Updated: Nov 22
I recently watched “Jurassic World Dominion,” which got me thinking a lot about the original Jurassic Park movie. It starts slowly to set the stage, and then the action happens. John Hammond is the director of a company that is going to open a theme park in Costa Rica that has living dinosaurs. So, John, with the help of Dr. Grant, a paleontologist, and Dr. Sattler, a paleobotanist. John Hammond plans to fund this project indefinitely. The two researchers are already in a long-term relationship.
The film's pace picks up when a disgruntled employee shuts off the power to the electronic barrier between the dinosaur habitat and the researchers. Making the problem horrific is a severe tropical rainstorm. At the same time, a disgruntled computer operator turned off the power and interrupted the electric barrio between the dinosaurs and the researchers, causing chaos as the dinosaurs began attacking. Happily, the computer operator got what he deserved when he became lunch for a dinosaur. I especially liked the sequence between the T-Rex and the people where the T-Rex was able to catch and eat a cowardly lawyer. The most impressive reptiles in the movie, however, were the velociraptors because of their small size, speed, and ability to adapt to different environments. I also enjoyed hearing the simplified explanation of how the scientists solved most of the problems of the issues of how to engineer the dinosaurs genetically.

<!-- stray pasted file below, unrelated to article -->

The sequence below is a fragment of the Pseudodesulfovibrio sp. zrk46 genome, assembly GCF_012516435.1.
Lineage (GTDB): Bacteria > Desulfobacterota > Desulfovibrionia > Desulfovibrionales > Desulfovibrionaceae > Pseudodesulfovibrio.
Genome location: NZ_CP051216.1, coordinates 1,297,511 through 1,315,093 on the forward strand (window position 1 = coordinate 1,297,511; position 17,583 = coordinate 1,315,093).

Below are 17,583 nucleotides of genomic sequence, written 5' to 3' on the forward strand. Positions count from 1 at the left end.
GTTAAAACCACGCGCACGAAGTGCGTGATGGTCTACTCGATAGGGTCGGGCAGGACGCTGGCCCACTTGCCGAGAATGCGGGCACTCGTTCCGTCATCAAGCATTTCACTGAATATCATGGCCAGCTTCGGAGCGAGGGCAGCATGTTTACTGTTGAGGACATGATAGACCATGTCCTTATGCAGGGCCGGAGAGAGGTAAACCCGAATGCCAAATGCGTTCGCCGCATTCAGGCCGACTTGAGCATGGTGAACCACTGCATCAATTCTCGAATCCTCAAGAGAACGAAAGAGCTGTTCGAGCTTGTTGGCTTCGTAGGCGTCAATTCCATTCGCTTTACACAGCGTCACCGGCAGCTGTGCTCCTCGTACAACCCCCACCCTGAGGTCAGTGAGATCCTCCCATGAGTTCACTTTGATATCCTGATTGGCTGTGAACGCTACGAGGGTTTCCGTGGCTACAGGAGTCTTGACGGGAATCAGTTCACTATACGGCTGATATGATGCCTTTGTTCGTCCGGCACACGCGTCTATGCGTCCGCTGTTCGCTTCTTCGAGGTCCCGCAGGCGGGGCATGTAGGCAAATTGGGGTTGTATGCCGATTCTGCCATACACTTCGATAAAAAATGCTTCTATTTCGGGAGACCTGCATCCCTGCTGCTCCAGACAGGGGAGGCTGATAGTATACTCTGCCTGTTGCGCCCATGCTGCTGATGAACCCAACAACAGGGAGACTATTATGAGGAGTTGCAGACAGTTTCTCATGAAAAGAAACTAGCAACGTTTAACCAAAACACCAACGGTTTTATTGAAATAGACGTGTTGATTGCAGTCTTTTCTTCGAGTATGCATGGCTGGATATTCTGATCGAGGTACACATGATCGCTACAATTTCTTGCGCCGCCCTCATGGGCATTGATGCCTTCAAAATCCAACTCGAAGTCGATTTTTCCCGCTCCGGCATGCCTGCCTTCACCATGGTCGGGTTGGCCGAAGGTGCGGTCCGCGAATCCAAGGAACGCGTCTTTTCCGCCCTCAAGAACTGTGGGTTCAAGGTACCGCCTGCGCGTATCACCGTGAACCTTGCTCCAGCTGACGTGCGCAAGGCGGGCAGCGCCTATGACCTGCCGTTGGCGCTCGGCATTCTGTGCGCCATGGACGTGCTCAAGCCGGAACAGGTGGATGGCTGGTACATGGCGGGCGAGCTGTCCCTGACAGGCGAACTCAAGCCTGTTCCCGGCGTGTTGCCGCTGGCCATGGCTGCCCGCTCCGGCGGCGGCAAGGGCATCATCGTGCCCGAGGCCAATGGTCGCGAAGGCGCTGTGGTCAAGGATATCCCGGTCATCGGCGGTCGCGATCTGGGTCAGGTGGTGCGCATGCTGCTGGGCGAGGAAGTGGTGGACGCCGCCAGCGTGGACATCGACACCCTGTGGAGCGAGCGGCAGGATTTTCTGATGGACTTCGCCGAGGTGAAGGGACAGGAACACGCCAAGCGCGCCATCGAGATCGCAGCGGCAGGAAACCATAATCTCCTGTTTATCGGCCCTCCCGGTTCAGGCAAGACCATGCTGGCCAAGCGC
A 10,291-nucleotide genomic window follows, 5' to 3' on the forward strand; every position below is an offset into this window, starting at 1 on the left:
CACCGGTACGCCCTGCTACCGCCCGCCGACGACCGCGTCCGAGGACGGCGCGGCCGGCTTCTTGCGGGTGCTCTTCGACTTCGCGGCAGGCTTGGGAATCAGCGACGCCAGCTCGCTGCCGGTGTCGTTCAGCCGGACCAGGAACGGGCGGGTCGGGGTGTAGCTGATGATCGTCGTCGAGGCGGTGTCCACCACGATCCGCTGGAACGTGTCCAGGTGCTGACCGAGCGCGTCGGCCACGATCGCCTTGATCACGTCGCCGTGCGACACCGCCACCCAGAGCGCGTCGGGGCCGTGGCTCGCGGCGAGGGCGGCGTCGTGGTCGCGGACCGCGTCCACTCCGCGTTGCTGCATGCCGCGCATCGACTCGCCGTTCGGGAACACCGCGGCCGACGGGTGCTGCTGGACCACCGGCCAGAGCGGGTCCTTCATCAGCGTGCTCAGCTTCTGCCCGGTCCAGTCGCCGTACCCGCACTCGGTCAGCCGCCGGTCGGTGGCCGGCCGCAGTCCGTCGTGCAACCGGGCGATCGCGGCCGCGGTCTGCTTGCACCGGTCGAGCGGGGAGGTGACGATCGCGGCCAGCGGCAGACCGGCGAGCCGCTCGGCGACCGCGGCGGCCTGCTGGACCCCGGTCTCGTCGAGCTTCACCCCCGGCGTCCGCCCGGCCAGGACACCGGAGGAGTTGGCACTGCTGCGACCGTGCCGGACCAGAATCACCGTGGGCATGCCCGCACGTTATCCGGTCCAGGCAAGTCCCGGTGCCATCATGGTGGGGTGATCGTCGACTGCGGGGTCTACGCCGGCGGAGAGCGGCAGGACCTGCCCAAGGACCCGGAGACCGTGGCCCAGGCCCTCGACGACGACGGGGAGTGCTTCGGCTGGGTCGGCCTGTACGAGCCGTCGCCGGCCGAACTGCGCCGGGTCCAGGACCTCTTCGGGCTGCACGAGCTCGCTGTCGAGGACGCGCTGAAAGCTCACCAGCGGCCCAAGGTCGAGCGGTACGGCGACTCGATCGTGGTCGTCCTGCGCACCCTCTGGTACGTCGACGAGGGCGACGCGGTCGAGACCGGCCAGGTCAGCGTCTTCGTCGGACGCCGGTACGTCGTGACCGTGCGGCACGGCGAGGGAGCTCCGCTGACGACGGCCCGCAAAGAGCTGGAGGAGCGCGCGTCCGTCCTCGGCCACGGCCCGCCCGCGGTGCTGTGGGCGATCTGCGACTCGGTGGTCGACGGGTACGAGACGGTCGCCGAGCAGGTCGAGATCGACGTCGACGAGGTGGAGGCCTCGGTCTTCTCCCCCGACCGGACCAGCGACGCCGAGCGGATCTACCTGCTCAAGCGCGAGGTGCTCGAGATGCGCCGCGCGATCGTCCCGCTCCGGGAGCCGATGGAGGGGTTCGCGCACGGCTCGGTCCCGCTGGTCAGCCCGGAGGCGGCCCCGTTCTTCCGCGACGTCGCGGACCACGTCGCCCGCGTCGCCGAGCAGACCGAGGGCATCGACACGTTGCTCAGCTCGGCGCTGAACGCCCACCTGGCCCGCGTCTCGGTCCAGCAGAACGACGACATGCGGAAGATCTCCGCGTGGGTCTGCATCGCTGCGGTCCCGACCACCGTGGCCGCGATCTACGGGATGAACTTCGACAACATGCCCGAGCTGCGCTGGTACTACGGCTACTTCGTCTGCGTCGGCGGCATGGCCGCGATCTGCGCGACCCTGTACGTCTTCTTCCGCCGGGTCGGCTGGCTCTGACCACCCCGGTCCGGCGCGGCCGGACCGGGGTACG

This movie asks a fundamental question. Even if scientists can do something, should they do it? This is the underlying question in the whole film. The answer is clear, “some lines should not be crossed.”
I highly recommend this film and the series of Jurassic Park films to anyone thirteen or older because there are a lot of disturbing scenes. The film was based on the book “Jurassic Park,” by Michael Creighton.
Those of you who have seen the film, what do you think the underlying message was?